Berkeley Fluids Seminar
University of California, Berkeley
Bring your lunch and enjoy learning about fluids!
March 31, 2014
Prof. Phillip Colella (Computer Science Division, Lawrence Berkeley National Laboratory)
High-Order Finite-Volume Methods for Computational Fluid Dynamics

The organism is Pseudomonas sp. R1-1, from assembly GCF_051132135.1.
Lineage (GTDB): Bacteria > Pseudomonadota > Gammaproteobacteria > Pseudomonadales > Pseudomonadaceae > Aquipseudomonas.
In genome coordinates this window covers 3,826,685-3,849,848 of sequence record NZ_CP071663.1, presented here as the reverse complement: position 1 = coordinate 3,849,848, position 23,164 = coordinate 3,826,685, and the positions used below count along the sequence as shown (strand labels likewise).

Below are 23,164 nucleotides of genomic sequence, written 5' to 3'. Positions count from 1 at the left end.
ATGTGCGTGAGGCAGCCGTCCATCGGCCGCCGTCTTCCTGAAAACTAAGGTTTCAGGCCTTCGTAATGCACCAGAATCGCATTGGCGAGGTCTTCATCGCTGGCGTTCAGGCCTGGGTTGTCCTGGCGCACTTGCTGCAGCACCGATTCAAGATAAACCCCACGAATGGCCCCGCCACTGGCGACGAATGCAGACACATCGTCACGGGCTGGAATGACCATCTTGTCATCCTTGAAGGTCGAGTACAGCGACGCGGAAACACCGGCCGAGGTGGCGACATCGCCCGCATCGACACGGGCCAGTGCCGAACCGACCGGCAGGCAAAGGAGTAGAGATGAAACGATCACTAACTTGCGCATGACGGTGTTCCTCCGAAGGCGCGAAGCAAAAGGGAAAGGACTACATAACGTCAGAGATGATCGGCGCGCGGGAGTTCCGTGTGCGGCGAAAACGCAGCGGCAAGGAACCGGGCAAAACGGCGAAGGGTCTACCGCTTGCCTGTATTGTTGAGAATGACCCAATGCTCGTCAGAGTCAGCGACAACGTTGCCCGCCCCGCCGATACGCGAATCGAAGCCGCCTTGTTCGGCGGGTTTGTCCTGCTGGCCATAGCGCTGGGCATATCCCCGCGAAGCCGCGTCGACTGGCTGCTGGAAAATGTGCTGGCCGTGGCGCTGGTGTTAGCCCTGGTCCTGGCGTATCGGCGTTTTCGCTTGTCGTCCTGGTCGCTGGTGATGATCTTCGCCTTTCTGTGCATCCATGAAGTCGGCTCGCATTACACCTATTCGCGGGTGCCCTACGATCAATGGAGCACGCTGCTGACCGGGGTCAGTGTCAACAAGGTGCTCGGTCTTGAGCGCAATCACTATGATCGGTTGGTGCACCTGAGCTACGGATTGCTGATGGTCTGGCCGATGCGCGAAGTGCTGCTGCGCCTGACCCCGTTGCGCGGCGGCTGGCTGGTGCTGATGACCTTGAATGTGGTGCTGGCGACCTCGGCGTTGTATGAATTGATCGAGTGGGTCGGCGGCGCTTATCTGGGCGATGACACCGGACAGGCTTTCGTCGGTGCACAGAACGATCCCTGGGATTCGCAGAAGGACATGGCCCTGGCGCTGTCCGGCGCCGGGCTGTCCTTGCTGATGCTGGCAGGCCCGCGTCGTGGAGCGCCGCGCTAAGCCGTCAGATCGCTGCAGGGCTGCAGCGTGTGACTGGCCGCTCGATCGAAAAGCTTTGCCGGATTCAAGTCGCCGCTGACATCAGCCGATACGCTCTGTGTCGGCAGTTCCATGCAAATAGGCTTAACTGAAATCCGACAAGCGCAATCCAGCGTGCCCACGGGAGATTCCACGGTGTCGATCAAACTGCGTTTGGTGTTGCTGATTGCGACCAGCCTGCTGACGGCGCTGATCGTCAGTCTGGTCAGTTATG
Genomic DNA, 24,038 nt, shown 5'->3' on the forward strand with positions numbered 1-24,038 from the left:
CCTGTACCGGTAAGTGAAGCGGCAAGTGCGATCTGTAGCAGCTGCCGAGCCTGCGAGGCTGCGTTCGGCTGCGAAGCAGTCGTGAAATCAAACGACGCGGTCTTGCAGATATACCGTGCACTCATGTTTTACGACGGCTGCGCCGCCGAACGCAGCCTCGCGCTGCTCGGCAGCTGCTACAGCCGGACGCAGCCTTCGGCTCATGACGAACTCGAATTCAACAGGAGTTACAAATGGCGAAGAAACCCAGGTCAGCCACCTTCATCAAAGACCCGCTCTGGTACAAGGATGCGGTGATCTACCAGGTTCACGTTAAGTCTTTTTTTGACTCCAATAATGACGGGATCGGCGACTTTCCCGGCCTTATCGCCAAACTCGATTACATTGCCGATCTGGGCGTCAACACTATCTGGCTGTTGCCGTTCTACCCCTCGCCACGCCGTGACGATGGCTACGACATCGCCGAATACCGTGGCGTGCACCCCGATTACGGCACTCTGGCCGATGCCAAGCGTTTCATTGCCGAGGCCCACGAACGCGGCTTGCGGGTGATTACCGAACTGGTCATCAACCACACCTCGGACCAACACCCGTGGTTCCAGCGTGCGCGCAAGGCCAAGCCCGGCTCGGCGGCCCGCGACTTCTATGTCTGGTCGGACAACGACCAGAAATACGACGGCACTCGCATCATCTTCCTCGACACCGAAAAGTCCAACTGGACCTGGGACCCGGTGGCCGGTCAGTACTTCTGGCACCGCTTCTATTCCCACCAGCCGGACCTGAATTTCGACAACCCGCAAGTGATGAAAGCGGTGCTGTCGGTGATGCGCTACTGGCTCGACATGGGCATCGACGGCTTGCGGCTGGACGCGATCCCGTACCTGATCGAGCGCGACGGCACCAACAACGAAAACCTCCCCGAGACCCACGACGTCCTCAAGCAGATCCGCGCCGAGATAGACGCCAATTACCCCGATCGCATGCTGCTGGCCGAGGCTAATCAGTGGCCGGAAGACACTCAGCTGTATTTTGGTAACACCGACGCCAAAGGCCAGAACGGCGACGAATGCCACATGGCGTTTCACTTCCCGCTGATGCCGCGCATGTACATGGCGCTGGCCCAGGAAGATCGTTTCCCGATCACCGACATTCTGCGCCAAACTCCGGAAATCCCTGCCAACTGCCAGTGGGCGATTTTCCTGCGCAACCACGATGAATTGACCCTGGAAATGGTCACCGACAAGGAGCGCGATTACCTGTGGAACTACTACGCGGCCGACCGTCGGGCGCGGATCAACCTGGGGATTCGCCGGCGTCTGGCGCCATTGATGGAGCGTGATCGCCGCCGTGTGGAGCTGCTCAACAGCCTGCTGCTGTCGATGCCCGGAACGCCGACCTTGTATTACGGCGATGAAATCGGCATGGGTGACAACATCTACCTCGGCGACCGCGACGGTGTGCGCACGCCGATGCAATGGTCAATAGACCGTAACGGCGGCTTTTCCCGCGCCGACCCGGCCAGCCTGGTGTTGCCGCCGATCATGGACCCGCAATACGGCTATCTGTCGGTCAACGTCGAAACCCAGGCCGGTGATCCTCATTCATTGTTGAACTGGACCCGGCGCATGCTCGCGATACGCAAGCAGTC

Finite-volume methods are among the oldest and most successful discretization methods for computational fluid dynamics. Based on discretizing conservation laws in space by applying the divergence theorem over a collection of control volumes defined by a computational grid, they satisfy a discrete analogue of the local conservation properties of the underlying differential equations. This property is essential for simulation of shock waves, and helpful is simulating marginally-resolved problems in a variety of other settings. A principal disadvantage to these methods is that they have been typically second-order accurate in space. More sophisticated temporal discretizations for multi-physics problems and the numerical requirements for various representations of complex geometries have led to the need for higher-order methods. In this talk, we will describe one approach to designing high-order methods on locally-smooth, logically-rectangular grids, based on the use of higher-order quadrature rules for computing the average of fluxes over the boundaries of control volumes, combined with local refinement of grids. We will present examples of using this approach for simulating fluid dynamics on a sphere, kinetic models for plasmas, and classical problems in shock physics.